Security Research & Information Centre

Security Research and Information Centre (SRIC) is an independent, non-profit- making think-tank committed to providing data and information on human security and security sector dynamics in Kenya and the sub-regions of the Great Lakes and the Horn of Africa. SRIC seeks to influence and contribute to positive change in human security, security sector dynamics, peace building and conflict transformation processes and crime analysis in the stated regions. This mission is supported by conducting primary applied research, through policy facilitation aimed at transformation of human security and the security sector, and the provision of verifiable data and information on key security concerns through the development of a crime typology and of armed violence trends in Kenya and the neighboring countries. SRIC also maintains a dedicated database accessible to government officials, civil society organizations, diplomats, researchers and the media. The aim is to facilitate early warning, conflict analysis and peace building mechanisms in Kenya and the Great Lakes region and the Horn of Africa.

Background

SRIC was founded in 1999 against the backdrop of the ever-increasing problem of proliferation of illicit small arms and light weapons (SALW) in the Great Lakes and the Horn of Africa region. The founding of SRIC came at the time when governments in the sub-region were reflecting on a workable regional instrument to address the problem. At the time of the Centre’s foundation, the region was marked by armed conflicts that were quickly tearing apart the political systems. The numbers of armed groups challenging these systems were enormous and so was the demand for SALW. Behind these challenges, however, there was great optimism on the part of both the governments and civil society in the region that countries mired in conflicts would eventually embark on transforming their conflicts and rebuild their societies for sustainable development.

Post-conflict reconstruction and eradication of tools of violence/small arms gained momentum as signs of peace became apparent. At the national level, increased armed violence in Kenya posed a big challenge to human security. By and large, people relied on official police reports – which were not always readily available – to understand the local dynamics of crime and insecurity. These were the driving factors behind the formation of SRIC to provide reliable information relating to the forces and motions of the broader theme of human security in the region. It was conceived that developing typologies of crime to provide reliable data on human security, facilitate partnership and participate in policy debate would go a long way in strengthening and complementing other initiatives from a specialized perspective.

Out of this was born the concept “Increasing human security through peace building and controlling the proliferation of Small Arms and Light Weapons in the Great Lakes Region and the Horn of Africa,” a project that SRIC has been implementing through the support of the DfID, Cordaid and the Norwegian Government. The overall goal of SRIC’s work is to combat the proliferation of SALW and promote peace building through partnerships with governments and non-governmental institutions and a network of likeminded international and local NGOs and community-based organizations (CBOs). The Kenya Government is an important partner, especially in security sector reforms (SSR), in combating the proliferation of SALW and crime prevention.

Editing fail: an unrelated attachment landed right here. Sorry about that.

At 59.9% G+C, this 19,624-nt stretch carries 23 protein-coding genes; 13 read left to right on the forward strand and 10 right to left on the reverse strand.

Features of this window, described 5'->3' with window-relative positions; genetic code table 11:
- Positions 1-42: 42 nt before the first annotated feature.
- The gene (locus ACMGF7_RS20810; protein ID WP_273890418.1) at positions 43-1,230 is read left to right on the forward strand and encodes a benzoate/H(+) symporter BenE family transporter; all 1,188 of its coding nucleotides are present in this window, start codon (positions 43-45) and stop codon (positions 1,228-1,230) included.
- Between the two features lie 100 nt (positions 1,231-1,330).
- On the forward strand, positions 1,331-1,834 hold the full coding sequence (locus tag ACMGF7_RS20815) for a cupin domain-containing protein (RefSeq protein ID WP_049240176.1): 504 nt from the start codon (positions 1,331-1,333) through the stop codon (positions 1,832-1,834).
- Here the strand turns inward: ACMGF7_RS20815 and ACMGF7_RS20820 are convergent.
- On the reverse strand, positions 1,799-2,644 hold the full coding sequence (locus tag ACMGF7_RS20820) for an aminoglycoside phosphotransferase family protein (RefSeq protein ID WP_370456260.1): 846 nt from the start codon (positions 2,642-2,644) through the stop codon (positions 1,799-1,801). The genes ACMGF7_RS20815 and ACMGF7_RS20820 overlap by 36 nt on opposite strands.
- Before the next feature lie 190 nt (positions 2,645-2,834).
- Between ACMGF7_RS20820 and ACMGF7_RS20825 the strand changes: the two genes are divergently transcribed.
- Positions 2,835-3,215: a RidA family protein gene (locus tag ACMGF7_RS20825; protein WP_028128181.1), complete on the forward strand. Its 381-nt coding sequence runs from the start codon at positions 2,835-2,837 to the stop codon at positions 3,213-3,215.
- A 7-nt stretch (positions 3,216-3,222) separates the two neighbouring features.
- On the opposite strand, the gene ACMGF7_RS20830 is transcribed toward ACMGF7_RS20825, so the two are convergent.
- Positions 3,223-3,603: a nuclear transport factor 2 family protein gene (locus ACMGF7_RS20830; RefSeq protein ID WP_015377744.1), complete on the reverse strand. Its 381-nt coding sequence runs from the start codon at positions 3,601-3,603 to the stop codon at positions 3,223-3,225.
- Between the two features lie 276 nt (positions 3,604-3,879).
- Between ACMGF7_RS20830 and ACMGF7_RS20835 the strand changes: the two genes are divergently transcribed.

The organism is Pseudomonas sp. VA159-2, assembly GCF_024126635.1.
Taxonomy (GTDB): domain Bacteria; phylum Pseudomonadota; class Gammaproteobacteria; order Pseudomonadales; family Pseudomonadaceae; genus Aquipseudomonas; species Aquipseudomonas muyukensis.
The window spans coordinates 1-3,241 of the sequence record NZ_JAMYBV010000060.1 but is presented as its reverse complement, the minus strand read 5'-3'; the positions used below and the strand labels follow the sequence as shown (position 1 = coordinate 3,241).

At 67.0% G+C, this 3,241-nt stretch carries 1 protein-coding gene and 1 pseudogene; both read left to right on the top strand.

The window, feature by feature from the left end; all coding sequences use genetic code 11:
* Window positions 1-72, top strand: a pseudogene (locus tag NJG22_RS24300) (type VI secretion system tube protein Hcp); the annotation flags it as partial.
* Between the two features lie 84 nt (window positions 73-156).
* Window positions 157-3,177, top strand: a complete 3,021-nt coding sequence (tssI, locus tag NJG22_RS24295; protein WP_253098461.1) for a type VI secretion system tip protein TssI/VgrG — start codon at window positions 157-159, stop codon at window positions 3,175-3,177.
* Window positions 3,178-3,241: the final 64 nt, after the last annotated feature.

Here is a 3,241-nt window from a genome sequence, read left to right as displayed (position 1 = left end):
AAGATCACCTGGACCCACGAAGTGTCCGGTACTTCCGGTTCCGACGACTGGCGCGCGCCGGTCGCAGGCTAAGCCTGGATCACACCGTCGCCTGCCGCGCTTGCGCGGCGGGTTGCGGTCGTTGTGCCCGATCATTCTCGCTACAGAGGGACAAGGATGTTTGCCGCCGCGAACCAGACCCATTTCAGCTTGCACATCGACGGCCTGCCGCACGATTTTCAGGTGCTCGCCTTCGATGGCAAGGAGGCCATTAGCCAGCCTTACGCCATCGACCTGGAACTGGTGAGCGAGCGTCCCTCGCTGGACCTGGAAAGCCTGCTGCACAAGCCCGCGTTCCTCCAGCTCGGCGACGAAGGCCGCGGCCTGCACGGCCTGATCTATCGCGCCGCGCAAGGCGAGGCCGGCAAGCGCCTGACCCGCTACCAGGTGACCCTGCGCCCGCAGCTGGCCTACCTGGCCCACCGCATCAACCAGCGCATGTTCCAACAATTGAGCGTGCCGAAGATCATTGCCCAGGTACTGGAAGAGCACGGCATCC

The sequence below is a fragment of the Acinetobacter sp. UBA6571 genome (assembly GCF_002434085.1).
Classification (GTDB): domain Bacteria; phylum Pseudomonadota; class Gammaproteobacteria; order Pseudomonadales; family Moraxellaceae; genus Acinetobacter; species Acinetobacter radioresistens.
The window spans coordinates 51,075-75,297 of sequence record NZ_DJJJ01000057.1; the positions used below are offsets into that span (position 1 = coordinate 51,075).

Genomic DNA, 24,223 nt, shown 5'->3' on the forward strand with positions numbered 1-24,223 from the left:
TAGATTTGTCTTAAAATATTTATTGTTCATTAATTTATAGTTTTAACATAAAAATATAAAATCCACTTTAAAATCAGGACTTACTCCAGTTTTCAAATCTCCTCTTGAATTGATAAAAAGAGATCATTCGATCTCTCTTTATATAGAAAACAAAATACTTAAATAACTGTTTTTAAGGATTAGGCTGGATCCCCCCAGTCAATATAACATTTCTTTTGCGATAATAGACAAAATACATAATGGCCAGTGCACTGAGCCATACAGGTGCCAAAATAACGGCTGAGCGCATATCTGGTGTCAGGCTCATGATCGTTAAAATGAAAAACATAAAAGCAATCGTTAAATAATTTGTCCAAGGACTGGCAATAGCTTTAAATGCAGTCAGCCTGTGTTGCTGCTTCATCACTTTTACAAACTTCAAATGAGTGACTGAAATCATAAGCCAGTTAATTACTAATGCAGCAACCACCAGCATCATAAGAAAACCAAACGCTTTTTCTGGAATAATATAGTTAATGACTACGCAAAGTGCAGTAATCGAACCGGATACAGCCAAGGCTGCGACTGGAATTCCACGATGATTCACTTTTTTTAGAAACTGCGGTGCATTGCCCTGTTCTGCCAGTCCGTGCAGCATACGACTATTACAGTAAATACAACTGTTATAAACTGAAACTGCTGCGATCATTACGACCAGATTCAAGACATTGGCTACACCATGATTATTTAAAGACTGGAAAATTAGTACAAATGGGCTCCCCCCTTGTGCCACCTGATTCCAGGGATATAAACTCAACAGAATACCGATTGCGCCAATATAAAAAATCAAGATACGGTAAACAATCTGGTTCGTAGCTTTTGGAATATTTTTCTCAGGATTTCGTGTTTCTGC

The many years of existence have provided opportunities for great lessons and achievements that inform us as an organization on the strategic direction we want to take in the many other years of our strategic planning. A number of achievements have been made where SRIC has played an integral role. Broadly, SRIC, in collaboration with governments and other civil society partners, has had a lot of input in the operationalization of the Nairobi secretariat (now RECSA), the formation of 11 National Focal Points (NFPs) and development of three National Action Plans (NAPs) in the sub-region. SRIC has published numerous research reports and books on Crime, Conflict, Peace Building and Small Arms. Structurally, SRIC started with a skeleton manpower team of only three. It has now grown in size and is currently staffed by seven researchers and three support staff. While SRIC has come this far, it has also encountered a number of challenges occasioned by consistent changes in the security sector environment in which we are operating. These challenges are enumerated in this plan and we intend to address them as we progress and build on the gains and successes we have achieved so far. SRIC will remain focused in its programmes as we seek to achieve the stated objectives. These will be the benchmarks on which we will progressively evaluate ourselves.

  • Integrity, honesty and the highest level of ethical standards in our work. Relevance, adaptability and receptiveness to change.
  • Collaboration and inclusion through building networks with likeminded institutions, individuals, communities, organizations and governments within the sub-region and beyond.
  • Recognition of the role and contribution of women in our work.
  • Accountability and responsibility to ourselves, partners, stakeholders and donors.

 

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